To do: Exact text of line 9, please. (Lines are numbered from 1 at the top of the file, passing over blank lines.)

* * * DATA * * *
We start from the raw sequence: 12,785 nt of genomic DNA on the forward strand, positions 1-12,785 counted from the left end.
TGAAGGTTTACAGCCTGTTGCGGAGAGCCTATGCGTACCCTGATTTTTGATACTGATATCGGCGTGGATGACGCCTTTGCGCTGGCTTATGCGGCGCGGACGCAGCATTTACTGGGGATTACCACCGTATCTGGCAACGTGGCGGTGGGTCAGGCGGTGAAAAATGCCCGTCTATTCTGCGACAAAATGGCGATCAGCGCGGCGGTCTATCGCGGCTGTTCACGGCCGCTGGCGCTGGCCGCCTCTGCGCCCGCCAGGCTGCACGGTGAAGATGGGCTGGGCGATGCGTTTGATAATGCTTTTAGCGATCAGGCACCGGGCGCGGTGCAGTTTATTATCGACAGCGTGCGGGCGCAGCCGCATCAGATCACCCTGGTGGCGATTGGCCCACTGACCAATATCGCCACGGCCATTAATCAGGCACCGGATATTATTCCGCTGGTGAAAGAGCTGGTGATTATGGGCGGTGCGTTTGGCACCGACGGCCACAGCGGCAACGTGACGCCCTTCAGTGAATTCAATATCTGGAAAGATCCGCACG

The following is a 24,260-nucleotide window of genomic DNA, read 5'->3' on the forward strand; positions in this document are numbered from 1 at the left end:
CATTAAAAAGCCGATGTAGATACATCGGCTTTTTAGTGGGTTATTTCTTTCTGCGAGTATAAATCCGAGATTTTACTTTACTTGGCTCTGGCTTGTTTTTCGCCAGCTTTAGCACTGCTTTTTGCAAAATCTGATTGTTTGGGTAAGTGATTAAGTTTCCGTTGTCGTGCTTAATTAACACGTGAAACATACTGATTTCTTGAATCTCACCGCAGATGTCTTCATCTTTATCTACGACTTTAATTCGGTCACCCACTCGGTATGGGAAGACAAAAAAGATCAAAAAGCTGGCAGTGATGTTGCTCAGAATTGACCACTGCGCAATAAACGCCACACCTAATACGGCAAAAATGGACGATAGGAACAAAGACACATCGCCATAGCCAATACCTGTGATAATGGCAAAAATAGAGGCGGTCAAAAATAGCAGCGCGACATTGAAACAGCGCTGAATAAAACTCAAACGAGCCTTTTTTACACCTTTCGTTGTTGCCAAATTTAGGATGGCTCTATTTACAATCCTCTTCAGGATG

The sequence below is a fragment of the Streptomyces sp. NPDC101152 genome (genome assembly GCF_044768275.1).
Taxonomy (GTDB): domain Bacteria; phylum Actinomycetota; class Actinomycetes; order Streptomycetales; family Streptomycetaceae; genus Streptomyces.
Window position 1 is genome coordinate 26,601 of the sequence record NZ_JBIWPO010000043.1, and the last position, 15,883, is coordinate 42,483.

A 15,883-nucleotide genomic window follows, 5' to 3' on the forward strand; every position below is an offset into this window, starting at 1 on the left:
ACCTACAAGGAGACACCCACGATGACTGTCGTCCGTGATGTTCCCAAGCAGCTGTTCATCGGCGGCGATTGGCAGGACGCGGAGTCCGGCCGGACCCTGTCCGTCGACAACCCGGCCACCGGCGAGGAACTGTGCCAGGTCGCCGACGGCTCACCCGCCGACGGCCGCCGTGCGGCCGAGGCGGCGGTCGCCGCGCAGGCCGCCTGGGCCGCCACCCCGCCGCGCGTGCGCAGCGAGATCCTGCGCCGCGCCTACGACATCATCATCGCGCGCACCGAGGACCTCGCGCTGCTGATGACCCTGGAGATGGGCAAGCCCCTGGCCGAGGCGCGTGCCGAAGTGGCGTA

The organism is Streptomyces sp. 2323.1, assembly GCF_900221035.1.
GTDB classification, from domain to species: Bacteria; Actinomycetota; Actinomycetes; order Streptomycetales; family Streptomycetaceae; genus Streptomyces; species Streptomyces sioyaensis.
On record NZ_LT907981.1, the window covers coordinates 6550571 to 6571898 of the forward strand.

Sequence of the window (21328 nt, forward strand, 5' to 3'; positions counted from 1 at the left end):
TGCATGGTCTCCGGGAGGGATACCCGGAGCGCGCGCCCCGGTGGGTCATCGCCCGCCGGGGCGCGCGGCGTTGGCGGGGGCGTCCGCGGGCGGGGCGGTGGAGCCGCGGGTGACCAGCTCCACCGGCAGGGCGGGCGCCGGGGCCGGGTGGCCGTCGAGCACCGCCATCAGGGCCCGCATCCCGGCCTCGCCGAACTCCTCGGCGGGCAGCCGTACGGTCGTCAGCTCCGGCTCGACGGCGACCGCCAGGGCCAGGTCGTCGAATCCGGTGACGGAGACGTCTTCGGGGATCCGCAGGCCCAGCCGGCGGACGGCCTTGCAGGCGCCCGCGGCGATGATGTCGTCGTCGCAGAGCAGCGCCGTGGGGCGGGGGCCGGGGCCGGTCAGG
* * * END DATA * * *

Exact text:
ACCTACAAGGAGACACCCACGATGACTGTCGTCCGTGATGTTCCCAAGCAGCTGTTCATCGGCGGCGATTGGCAGGACGCGGAGTCCGGCCGGACCCTGTCCGTCGACAACCCGGCCACCGGCGAGGAACTGTGCCAGGTCGCCGACGGCTCACCCGCCGACGGCCGCCGTGCGGCCGAGGCGGCGGTCGCCGCGCAGGCCGCCTGGGCCGCCACCCCGCCGCGCGTGCGCAGCGAGATCCTGCGCCGCGCCTACGACATCATCATCGCGCGCACCGAGGACCTCGCGCTGCTGATGACCCTGGAGATGGGCAAGCCCCTGGCCGAGGCGCGTGCCGAAGTGGCGTA